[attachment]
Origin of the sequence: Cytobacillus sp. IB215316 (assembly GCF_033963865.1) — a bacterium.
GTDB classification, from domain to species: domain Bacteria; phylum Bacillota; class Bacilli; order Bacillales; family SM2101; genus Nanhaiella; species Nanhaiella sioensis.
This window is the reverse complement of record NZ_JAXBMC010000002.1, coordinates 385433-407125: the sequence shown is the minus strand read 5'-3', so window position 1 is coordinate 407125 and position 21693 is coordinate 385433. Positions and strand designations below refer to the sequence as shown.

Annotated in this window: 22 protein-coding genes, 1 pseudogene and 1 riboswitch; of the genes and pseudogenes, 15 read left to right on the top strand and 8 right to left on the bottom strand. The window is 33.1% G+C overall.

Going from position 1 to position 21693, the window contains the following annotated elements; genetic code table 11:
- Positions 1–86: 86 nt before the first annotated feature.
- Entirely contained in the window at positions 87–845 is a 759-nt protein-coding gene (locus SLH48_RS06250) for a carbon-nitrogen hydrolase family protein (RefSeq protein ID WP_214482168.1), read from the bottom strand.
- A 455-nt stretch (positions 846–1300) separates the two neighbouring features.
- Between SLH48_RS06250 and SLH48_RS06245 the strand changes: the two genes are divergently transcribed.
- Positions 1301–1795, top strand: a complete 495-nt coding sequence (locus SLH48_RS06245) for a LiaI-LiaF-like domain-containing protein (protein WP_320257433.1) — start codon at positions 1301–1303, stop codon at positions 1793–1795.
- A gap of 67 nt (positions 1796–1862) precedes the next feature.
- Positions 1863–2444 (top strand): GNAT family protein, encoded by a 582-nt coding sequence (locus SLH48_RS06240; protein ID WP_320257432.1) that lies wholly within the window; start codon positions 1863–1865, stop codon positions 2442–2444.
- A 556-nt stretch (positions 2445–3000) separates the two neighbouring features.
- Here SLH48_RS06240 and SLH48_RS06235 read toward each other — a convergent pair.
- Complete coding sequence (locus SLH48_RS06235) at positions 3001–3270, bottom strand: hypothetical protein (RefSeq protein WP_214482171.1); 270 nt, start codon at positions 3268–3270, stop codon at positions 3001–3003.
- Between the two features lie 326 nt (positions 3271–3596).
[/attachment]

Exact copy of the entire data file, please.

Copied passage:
Origin of the sequence: Cytobacillus sp. IB215316 (assembly GCF_033963865.1) — a bacterium.
GTDB classification, from domain to species: domain Bacteria; phylum Bacillota; class Bacilli; order Bacillales; family SM2101; genus Nanhaiella; species Nanhaiella sioensis.
This window is the reverse complement of record NZ_JAXBMC010000002.1, coordinates 385433-407125: the sequence shown is the minus strand read 5'-3', so window position 1 is coordinate 407125 and position 21693 is coordinate 385433. Positions and strand designations below refer to the sequence as shown.

Annotated in this window: 22 protein-coding genes, 1 pseudogene and 1 riboswitch; of the genes and pseudogenes, 15 read left to right on the top strand and 8 right to left on the bottom strand. The window is 33.1% G+C overall.

Going from position 1 to position 21693, the window contains the following annotated elements; genetic code table 11:
- Positions 1–86: 86 nt before the first annotated feature.
- Entirely contained in the window at positions 87–845 is a 759-nt protein-coding gene (locus SLH48_RS06250) for a carbon-nitrogen hydrolase family protein (RefSeq protein ID WP_214482168.1), read from the bottom strand.
- A 455-nt stretch (positions 846–1300) separates the two neighbouring features.
- Between SLH48_RS06250 and SLH48_RS06245 the strand changes: the two genes are divergently transcribed.
- Positions 1301–1795, top strand: a complete 495-nt coding sequence (locus SLH48_RS06245) for a LiaI-LiaF-like domain-containing protein (protein WP_320257433.1) — start codon at positions 1301–1303, stop codon at positions 1793–1795.
- A gap of 67 nt (positions 1796–1862) precedes the next feature.
- Positions 1863–2444 (top strand): GNAT family protein, encoded by a 582-nt coding sequence (locus SLH48_RS06240; protein ID WP_320257432.1) that lies wholly within the window; start codon positions 1863–1865, stop codon positions 2442–2444.
- A 556-nt stretch (positions 2445–3000) separates the two neighbouring features.
- Here SLH48_RS06240 and SLH48_RS06235 read toward each other — a convergent pair.
- Complete coding sequence (locus SLH48_RS06235) at positions 3001–3270, bottom strand: hypothetical protein (RefSeq protein WP_214482171.1); 270 nt, start codon at positions 3268–3270, stop codon at positions 3001–3003.
- Between the two features lie 326 nt (positions 3271–3596).